In oth­er words, that same Internet con­nec­tion you’re using to view this Web page could be used to bring you full-size, DVD-qual­i­ty video.

In fact, some phone com­pa­nies have acquired cable TV licens­es and are deliv­er­ing “IPTV” — dig­i­tal tele­vi­sion car­ried over phone lines, using Internet tech­nol­o­gy. It’s indis­tin­guish­able from cable or satel­lite, except that the line com­ing into your liv­ing room looks like a phone cord, not a TV cable.

And this is why CBS does­n’t quite get it. The future isn’t video on the Internet in a lit­tle win­dow on your com­put­er. The future is full-qual­i­ty video over the Internet to your tele­vi­sion.

The steps are being tak­en. There’s IPTV that I just men­tioned; so the tech­nol­o­gy exists to use the Internet infra­struc­ture to car­ry tele­vi­sion. There are faster and faster data pipes com­ing into your home. There’s incred­i­bly cheap stor­age; a $200 TiVo can hold more than 80 hours of DVD-qual­i­ty tele­vi­sion. There are ser­vices such as MovieLink , MovieFlix , and even Netflix that will (or in Netflix’s case, will soon) let you down­load movies to watch on your PC.

There are Media Center PCs, sold by big names like Gateway and HP , that let you watch and record tele­vi­sion shows on your com­put­er.

Those are small steps to the on-demand fin­ish line. A larg­er one is Microsoft’s Media Center Extender Set-top Box. It con­nects to your tele­vi­sion to your PC, so you can not only watch the net­works, you can also access the music, pho­tos, and video that are on your com­put­er.

Now imag­ine that CBS decid­ed to archive all its shows at cbs.com a month after they aired on tra­di­tion­al tele­vi­sion. You could access these shows through your PC, which was con­nect­ed to your TV.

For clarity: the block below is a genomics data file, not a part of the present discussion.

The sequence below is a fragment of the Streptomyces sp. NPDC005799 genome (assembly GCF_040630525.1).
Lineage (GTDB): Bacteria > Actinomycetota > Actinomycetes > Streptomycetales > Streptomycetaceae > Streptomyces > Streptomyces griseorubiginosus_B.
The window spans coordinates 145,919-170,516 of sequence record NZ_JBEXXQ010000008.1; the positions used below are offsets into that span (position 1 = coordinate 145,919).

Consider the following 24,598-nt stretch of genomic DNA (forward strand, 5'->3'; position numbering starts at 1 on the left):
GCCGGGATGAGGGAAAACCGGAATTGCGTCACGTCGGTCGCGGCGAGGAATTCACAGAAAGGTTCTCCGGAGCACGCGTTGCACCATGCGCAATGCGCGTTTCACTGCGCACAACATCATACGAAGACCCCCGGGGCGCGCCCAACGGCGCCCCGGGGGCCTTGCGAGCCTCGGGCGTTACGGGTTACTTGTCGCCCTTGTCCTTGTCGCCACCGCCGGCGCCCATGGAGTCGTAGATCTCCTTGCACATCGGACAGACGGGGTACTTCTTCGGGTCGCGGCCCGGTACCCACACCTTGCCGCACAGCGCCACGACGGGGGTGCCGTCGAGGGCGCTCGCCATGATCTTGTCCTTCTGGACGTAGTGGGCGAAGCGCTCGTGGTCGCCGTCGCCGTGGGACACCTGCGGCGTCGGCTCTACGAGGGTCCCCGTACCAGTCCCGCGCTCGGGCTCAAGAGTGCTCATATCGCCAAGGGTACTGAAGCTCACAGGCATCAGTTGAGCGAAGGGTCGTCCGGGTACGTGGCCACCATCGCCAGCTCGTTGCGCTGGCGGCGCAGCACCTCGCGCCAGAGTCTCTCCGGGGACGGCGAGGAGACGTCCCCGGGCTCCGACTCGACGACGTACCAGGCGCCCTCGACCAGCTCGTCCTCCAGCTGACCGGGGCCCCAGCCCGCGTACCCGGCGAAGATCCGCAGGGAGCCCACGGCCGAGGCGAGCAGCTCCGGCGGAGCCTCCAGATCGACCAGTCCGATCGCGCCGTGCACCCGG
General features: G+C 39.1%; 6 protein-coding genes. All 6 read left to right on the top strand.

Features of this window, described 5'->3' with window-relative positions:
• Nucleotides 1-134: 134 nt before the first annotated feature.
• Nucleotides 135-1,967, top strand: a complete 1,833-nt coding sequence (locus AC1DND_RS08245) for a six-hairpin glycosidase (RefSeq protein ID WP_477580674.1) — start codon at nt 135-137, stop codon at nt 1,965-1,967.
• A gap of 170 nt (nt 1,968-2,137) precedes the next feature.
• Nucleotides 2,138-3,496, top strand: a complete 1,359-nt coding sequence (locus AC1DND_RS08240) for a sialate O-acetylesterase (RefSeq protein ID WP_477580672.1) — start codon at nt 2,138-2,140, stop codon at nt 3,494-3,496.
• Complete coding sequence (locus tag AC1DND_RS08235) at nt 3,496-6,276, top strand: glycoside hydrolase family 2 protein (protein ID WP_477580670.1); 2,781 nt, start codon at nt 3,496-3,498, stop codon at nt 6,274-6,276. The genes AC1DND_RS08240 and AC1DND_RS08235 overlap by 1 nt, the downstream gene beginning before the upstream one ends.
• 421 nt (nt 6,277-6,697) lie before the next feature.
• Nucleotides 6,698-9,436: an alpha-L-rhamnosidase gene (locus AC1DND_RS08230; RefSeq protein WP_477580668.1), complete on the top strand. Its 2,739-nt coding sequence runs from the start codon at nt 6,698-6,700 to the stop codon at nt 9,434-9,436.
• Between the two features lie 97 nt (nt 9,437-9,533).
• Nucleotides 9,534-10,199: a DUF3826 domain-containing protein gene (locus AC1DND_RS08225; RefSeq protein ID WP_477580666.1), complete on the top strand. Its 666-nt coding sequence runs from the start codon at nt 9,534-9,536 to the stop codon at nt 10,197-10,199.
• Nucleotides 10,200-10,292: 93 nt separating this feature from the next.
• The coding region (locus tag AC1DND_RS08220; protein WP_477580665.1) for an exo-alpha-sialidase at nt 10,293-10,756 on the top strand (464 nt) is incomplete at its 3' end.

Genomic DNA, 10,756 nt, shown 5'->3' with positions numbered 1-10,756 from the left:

Or imag­ine that a com­pa­ny pro­duced a show or movie that they could­n’t get a net­work inter­est­ed in, so it they post the video on its Web site. You could watch it not by chang­ing TV chan­nels, but by telling your TV to go to that site.

This is where we’re head­ed — away from the notion of chan­nels.

You’ll be able to go to any num­ber of sites and choose your con­tent from a library. Maybe it will be the CBS library, maybe it will be per­son­al stuff, maybe it will be movies from Netflix.

But the idea of chan­nels will end, and with it the idea of net­works. Well, sort of. CBS will still have a pres­ence, as will ABC, NBC, and the oth­ers, but instead of sim­ply broad­cast­ing shows, they’ll main­tain libraries.

And they’ll fund shows and movies to try to attract you to those libraries. (How far back those libraries will go, and how much they’ll charge for access, will be up to them.)

But it will cer­tain­ly change the role of cable com­pa­nies as gate­keep­ers of con­tent — they’ll sim­ply be pipeline providers. And then all sorts of fun reg­u­la­to­ry issues will begin.

So just as the World Wide Web lets an indi­vid­ual have as much of a pres­ence as a big cor­po­ra­tion, Internet-based tele­vi­sion will allow any­one with a dig­i­tal cam­corder and a good script get as much atten­tion as NBC.

And that will change every­thing.